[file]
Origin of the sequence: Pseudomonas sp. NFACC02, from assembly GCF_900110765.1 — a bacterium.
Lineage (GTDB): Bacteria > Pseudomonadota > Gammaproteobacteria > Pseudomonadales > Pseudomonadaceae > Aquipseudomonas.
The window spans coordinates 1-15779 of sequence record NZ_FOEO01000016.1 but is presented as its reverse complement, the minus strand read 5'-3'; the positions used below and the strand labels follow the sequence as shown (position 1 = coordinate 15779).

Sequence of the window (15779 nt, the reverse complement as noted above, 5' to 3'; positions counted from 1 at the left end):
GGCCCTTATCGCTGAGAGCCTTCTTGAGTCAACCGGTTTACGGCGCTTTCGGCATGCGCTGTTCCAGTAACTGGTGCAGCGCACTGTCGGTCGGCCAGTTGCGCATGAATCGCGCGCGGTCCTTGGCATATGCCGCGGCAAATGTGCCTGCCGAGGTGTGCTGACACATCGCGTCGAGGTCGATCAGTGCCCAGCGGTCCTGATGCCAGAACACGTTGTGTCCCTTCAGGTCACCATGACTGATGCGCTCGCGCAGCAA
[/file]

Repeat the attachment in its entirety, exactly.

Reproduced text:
Origin of the sequence: Pseudomonas sp. NFACC02, from assembly GCF_900110765.1 — a bacterium.
Lineage (GTDB): Bacteria > Pseudomonadota > Gammaproteobacteria > Pseudomonadales > Pseudomonadaceae > Aquipseudomonas.
The window spans coordinates 1-15779 of sequence record NZ_FOEO01000016.1 but is presented as its reverse complement, the minus strand read 5'-3'; the positions used below and the strand labels follow the sequence as shown (position 1 = coordinate 15779).

Sequence of the window (15779 nt, the reverse complement as noted above, 5' to 3'; positions counted from 1 at the left end):
GGCCCTTATCGCTGAGAGCCTTCTTGAGTCAACCGGTTTACGGCGCTTTCGGCATGCGCTGTTCCAGTAACTGGTGCAGCGCACTGTCGGTCGGCCAGTTGCGCATGAATCGCGCGCGGTCCTTGGCATATGCCGCGGCAAATGTGCCTGCCGAGGTGTGCTGACACATCGCGTCGAGGTCGATCAGTGCCCAGCGGTCCTGATGCCAGAACACGTTGTGTCCCTTCAGGTCACCATGACTGATGCGCTCGCGCAGCAA